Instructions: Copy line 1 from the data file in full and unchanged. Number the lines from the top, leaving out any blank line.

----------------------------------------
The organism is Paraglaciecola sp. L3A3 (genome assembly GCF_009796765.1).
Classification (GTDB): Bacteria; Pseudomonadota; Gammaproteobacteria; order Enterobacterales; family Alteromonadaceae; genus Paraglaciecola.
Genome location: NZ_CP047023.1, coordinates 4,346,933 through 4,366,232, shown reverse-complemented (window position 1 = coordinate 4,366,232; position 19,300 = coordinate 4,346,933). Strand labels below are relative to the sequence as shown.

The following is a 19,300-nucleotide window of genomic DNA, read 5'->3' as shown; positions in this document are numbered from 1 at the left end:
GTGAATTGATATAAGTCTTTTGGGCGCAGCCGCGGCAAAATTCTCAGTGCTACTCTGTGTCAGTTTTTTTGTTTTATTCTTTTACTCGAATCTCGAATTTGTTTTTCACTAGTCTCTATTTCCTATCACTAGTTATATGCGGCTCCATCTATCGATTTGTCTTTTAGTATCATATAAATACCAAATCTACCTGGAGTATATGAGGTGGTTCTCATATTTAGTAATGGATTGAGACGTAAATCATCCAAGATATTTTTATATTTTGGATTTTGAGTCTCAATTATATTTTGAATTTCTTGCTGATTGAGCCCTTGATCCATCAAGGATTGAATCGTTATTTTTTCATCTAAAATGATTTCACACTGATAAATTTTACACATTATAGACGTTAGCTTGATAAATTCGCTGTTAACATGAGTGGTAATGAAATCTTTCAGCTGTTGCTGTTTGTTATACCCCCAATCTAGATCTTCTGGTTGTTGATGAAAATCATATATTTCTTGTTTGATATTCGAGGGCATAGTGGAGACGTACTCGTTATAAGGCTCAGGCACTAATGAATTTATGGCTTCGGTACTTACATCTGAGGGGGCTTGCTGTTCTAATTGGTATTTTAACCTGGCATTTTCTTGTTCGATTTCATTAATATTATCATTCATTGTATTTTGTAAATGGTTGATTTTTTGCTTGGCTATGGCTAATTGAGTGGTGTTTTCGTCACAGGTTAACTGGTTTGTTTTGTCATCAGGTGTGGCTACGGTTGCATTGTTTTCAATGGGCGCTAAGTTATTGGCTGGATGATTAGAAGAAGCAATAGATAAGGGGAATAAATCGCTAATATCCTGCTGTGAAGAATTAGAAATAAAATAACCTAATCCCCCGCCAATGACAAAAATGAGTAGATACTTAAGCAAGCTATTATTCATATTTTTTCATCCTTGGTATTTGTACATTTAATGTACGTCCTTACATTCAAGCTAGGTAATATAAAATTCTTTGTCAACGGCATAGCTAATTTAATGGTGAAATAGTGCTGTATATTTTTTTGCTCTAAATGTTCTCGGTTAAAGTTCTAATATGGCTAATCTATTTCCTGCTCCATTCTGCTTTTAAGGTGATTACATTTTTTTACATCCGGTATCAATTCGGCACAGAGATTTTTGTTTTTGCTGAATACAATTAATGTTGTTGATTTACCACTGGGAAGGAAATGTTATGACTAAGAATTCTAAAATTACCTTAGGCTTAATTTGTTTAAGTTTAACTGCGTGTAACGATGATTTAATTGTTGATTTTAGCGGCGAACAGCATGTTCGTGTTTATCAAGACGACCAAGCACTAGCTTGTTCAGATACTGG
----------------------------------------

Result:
The organism is Paraglaciecola sp. L3A3 (genome assembly GCF_009796765.1).